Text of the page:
Kids Smile 400 Times a Day -- What about Adults?

Self on 06.23.11
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I'm not a smiley person. This doesn't mean I don't bust out a grin now and then, but during the workday I find myself preoccupied by the little mice in the attic of my mind toiling about, and I mostly tune out my fellow humans as a result (which is a shame because I work with some of the loveliest humans in the biz). Turns out that I'm missing out on a barrel of laughs -- the kind of good times that we observe our in-the-moment kids taking part in.

Here's a staggering statistic: Kids smile 400 times a day. Adults? Twenty times a day. Sure, smiling is still a novelty when you're a kid, but could we really become so jaded that we reduce our beam wattage from 400 to 20 by the time we reach adulthood? Consider the following data from Intelligent Life Magazine concerning the smile's twin sister, laughter: 11 percent of laughter is a result of joke-telling; 17 percent is from media (Weiner's weiner, LOL cats, YouTube, etc.) and a whopping 72 percent arises spontaneously from social interaction. That says a lot about how we get our happy fixes.

Health Benefits of Smiling
In a Ted.com talk by Ron Gutman, "The Hidden Power of Smiling," Gutman reviews a poo-poo platter of studies on smiling, revealing that we begin to smile in the womb. He points to a British study that shows that smiling has a profound effect on the reward part of the brain: One smile is worth the sort of brain activation that 2,000 chocolate bars might elicit (insert dubious eyebrow-raising here). It can also help reduce stress-inducing hormones like adrenalin and cortisol (which can seriously mess with your sleep patterns) and increase mood-enhancing hormones like endorphins, not to mention reducing overall blood pressure.

Why Do We Smile, Anyway?
Let's dip our toes into some science for a moment: In two million years our brains have tripled in size, and as a result we have newer, niftier parts like the prefrontal cortex, which is really good at helping us manage our communications and emotions. This is a place where we can try out different scenarios and weigh the consequences before deciding to take action, like smiling or scowling. Smiling is a sort of social contract we enter into -- we're communicating to others that everything's copacetic.

Charles Darwin theorized that facial expressions don't necessarily function as a broadcast service of your mind's mental state, but that at times facial expressions actually determine your mental state. Several studies show that he was on the money, and there's even something called a "happiness hat" that proves his point (but I'm jumping ahead).

In a mimicking study subjects were asked to look at photos of people smiling and determine whether a smile was real or fake while holding a pencil in their mouths, which repressed the smiling muscles. Without the pencil the participants did a great job identifying which images of smiles were real, and which were fake. But when they had the pencil in their mouths their ability to ferret out the fakes was impaired. Why? Because they couldn't physically mirror what they were looking at, and as a result the micro-movements of their muscles weren't able to signal to the brain the emotions they were experiencing -- if they couldn't smile, they couldn't experience the emotional lift that came with a true-blue grin.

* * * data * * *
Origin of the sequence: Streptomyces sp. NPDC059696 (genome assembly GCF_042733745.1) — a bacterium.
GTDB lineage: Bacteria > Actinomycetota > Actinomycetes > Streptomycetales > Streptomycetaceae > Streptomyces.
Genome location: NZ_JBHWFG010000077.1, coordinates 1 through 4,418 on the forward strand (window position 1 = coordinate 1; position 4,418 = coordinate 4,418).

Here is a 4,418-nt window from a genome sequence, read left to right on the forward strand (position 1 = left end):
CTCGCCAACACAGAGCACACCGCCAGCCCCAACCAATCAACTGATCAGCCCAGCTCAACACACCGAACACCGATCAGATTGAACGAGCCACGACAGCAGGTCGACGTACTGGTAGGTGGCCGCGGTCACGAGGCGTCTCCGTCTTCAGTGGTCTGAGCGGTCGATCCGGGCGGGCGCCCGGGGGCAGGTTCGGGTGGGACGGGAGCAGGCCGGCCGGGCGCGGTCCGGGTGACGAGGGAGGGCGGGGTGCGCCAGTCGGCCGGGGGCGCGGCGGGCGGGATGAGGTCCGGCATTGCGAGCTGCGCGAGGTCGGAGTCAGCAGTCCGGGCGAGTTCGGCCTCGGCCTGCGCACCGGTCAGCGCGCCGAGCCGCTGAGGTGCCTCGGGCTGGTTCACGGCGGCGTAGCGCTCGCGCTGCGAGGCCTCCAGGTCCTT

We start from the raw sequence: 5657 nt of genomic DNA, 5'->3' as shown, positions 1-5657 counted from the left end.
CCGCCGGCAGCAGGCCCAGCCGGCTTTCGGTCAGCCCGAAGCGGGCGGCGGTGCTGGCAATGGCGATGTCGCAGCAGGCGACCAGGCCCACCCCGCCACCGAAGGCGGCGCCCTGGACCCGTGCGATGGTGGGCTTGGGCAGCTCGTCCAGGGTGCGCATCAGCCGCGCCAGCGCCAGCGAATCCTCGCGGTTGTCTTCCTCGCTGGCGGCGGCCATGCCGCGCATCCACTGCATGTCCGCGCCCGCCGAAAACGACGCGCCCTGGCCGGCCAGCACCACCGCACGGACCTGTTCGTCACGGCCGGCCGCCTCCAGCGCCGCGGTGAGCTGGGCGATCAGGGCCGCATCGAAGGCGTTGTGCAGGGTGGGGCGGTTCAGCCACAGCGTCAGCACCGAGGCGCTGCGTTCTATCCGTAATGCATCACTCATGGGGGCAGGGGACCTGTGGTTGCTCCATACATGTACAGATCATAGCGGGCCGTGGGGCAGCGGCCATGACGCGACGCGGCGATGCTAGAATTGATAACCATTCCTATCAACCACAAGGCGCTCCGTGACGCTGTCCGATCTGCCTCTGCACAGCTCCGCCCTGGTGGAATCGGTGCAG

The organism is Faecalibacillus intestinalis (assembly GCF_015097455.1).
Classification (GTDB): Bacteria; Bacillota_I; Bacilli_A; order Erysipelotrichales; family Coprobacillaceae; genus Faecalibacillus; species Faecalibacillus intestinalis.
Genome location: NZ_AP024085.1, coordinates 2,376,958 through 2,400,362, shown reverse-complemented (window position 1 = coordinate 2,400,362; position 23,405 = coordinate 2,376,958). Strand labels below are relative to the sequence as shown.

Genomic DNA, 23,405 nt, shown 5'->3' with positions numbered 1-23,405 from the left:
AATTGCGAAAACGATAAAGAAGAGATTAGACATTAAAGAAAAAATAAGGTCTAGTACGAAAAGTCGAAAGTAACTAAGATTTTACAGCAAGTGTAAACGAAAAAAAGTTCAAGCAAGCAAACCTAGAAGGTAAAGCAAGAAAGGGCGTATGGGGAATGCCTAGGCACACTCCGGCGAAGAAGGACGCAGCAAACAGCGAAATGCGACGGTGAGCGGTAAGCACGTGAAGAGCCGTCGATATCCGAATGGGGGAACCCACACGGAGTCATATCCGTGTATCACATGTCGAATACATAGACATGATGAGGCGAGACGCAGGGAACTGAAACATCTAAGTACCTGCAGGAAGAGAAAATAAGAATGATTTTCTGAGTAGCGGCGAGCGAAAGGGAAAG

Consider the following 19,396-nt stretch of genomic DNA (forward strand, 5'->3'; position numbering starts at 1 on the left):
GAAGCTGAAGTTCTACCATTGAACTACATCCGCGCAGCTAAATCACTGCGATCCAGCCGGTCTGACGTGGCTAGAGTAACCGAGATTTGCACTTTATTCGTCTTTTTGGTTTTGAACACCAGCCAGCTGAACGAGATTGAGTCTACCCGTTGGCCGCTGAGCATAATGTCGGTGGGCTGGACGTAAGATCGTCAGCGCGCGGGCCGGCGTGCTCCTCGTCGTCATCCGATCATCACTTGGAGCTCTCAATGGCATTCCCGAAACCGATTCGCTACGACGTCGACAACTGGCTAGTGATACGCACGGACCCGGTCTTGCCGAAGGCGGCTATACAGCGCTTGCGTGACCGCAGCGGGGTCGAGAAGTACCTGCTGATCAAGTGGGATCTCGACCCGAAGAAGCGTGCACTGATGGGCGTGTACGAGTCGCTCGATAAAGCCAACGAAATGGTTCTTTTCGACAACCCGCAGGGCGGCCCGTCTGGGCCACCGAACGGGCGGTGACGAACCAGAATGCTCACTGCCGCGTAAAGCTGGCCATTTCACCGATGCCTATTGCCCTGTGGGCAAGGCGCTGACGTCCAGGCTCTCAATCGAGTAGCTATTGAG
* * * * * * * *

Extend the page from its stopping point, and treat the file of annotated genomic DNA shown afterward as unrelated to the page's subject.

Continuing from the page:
Could Botox Disconnect You From Others?
Similarly, Botox, which freezes muscles, can inhibit the ability to mimic the facial expressions of others. This prevents the person from the ability to empathize with other people. This is a big deal --mirror neurons and the ensuing muscular movements help us to not only to connect with others, but to understand what another person might be feeling. Language and nonverbal communication, as we know, is a nuanced and sometimes crappy vehicle for trying to express ourselves, but it's all that we've got. It's what makes us human.

The Happiness Hat
OK, if reducing your blood pressure, connecting to your fellow humans and feeling a ding-ding in your brain's reward center isn't enough of a reason to turn the corners of your mouth up, you should know that a Penn State University study found that people who flash their pearly whites not only spread the love and appear more "happy and courteous," according to Gutman, but they also appear to be more competent in the eyes of others.

This is great news for people who think that copping a grin can only land you in the "annoyingly happy" category. But if smiling is still an unacceptable activity to engage in, or if you're just truly frown-loyal, you can always look at a 400-times-a-day smiling tot and get a vicarious jolt of happy. It's certainly less goofy than wearing a "happiness hat."

More Top Stories on Getting Your Happy Pants On
Does Smiling Make You Happy?
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How Losing Control Can Make You a Happier Person (and a Better Mom)

(Photo credit Dimitri Vervitsiotis/Getty Images)